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November 27, 2017

It was Hippocrates who said, “All disease begins in the gut.”

As the father of medicine, Hippocrates knew what he was talking about. But what did he really mean?

Quite simply, we’re only as healthy as our gut. If our digestive system is unhealthy, then it’s fairly likely other bodily systems will be suffering as well. And this is true often not just humans but our dog’s and cat’s, too!

Your gut and your health

Did you know that around 70 per cent of the human immune system is in the gut? That’s right – the lining of our gut is home to almost three-quarters of the cells that make up our immune system. Which makes it really important to keep the gut healthy! The gut is made up of about 100 trillion bacteria known as the gut microbiota. This vast network of organisms ise directly linked to many health conditions – both mental and physical.

Gut microbiota: Why we need it and how to keep it healthy

Intestinal flora plays a major role in digestive health for humans and animals alike. Certain strains of probiotics have been clinically proven to help promote good bacteria in the gastrointestinal tract which is needed for healthy digestion. The millions of species of bacteria in our gut are needed for: 
  • breaking down nutrients in the food we eat,
  • protecting us from invading pathogens,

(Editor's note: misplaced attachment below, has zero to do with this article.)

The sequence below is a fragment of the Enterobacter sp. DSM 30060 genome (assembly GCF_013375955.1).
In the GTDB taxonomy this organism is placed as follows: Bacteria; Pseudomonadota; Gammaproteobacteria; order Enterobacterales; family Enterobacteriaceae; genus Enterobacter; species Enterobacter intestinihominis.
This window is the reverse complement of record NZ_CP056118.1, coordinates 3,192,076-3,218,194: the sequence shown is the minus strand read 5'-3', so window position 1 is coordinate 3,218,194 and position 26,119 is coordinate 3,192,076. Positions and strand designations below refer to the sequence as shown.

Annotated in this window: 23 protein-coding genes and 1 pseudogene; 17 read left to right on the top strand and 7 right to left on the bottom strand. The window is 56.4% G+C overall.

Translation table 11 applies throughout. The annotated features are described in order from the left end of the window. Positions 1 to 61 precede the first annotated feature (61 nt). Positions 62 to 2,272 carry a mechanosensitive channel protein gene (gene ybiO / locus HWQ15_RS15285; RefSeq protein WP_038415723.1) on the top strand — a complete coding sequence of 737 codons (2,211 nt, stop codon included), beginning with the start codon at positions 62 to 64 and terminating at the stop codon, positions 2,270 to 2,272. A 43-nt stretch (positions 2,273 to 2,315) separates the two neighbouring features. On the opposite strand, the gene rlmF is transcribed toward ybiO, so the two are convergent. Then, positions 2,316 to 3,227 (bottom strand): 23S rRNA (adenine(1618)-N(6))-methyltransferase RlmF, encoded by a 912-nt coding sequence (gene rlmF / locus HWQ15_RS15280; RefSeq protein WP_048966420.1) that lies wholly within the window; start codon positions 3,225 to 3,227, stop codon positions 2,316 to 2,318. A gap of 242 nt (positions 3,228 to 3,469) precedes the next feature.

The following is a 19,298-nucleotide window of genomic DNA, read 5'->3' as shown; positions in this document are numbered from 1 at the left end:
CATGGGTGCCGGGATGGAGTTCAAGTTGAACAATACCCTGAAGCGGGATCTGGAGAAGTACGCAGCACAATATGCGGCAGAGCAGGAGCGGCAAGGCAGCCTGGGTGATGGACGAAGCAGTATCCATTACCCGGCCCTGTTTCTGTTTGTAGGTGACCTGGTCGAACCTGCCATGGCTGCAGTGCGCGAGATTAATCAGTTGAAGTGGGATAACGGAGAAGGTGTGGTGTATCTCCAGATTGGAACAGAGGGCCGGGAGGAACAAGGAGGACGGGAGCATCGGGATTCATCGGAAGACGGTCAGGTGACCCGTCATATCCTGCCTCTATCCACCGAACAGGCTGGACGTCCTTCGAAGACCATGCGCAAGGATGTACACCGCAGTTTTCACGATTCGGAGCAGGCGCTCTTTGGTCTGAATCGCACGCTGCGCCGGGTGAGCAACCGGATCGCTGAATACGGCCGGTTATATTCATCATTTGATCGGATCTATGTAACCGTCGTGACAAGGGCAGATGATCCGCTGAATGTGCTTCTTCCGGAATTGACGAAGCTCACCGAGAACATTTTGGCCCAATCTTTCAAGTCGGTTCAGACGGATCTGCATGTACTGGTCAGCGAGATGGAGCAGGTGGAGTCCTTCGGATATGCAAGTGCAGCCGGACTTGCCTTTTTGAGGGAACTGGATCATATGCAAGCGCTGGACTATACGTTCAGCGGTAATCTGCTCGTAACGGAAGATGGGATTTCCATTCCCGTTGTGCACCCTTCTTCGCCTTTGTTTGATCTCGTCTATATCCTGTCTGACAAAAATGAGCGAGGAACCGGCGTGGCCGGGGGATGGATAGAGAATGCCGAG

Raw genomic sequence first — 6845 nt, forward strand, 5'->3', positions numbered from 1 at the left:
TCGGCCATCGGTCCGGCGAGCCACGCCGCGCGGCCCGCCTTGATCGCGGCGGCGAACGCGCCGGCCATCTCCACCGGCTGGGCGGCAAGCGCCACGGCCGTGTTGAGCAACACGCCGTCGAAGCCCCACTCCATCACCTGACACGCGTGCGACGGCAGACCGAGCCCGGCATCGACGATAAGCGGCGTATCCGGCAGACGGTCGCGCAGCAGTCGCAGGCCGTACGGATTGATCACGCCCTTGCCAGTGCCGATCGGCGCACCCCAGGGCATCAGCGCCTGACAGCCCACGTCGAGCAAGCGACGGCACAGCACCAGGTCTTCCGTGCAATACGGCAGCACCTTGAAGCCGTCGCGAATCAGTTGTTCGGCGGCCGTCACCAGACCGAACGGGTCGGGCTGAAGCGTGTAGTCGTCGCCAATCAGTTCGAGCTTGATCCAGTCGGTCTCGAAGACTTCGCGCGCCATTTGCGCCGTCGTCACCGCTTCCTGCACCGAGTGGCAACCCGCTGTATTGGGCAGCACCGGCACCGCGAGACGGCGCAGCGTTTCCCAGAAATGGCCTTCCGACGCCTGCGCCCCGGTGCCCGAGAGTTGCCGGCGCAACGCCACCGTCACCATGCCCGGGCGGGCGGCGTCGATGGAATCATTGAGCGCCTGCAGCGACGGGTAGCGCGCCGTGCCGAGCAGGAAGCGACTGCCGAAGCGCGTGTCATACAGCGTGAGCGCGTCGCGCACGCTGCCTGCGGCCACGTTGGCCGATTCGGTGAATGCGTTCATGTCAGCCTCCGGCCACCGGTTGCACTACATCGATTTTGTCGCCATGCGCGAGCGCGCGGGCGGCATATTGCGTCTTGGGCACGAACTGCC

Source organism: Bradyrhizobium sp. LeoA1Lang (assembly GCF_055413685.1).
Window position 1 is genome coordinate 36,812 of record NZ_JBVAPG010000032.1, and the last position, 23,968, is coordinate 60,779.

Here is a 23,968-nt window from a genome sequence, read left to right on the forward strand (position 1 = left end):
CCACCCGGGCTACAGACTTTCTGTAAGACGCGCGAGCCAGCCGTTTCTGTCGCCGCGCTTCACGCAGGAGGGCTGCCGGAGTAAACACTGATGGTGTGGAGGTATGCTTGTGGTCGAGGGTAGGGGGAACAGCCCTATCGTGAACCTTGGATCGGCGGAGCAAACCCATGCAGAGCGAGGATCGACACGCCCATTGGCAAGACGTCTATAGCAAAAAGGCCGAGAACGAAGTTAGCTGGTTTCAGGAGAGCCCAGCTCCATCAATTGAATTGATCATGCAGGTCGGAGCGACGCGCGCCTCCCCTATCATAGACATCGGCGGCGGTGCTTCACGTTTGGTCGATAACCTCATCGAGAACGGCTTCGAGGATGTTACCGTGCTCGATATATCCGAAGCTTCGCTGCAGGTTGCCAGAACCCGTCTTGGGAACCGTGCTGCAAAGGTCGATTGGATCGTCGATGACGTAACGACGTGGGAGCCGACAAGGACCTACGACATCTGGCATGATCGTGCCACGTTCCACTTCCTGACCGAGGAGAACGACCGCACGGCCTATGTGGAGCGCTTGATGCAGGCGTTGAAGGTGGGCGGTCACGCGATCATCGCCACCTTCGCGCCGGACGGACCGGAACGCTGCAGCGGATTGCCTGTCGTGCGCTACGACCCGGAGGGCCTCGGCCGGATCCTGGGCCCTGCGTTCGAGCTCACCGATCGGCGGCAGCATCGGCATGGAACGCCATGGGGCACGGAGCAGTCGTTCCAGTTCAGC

• producing certain fatty acids and vitamins, such as vitamin K.

Keeping all that bacteria in check is a matter of ensuring the environment is right. Bacteria in the gut is only as healthy as what it feeds on. Eating fresh, whole foods in their natural form will provide all the right nutrients needed for the ‘good’ gut microbiota to thrive. Eating processed foods that are high in fat and sugar will feed ‘bad’ gut microbiota instead, which can lead to poor digestion, gas, and inflammation of the sensitive intestinal lining.

Eating whole foods loaded with prebiotics and probiotics support good gut health

    Feeding the gut: The importance of prebiotics and probiotics

    Prebiotics: Prebiotics are ‘food’ for the good bacteria in your gut. They help maintain the health of your gastrointestinal flora by providing it with the nutrients it needs to grow. Foods containing prebiotics include soluble fibres, such as:

    • psyllium husk
    • pure honey
    • bananas (including green bananas)

    Probiotics: Probiotics are the “good” bacteria that live naturally in the digestive tract. They help the body to break down food, absorb nutrients, counteract bad gut bacteria and establish the ‘good’ bacteria needed for healthy digestion, immune support and overall wellbeing. Probiotic supplements are products or foods containing live bacteria that can boost the numbers of your own gastrointestinal bacteria. They can help to counteract bad gut bacteria and establish the ‘good’ bacteria needed for healthy digestion, immune support and overall wellbeing. The best probiotic supplements include guaranteed live bacteria and a variety of strains.

    Foods rich in good probiotic bacteria include those that have been fermented, such as:

    • keffir
    • kombucha
    • sauerkraut
    • kimchi
    • yogurt
    • miso
    • tempeh

    Can pets benefit from probiotics?

    Absolutely! Animals need good bacteria just as much as we do. Probiotics can help to:

    • inhibit the growth and spread of harmful bacteria such as E. coli, Salmonella, and Clostridium perfringens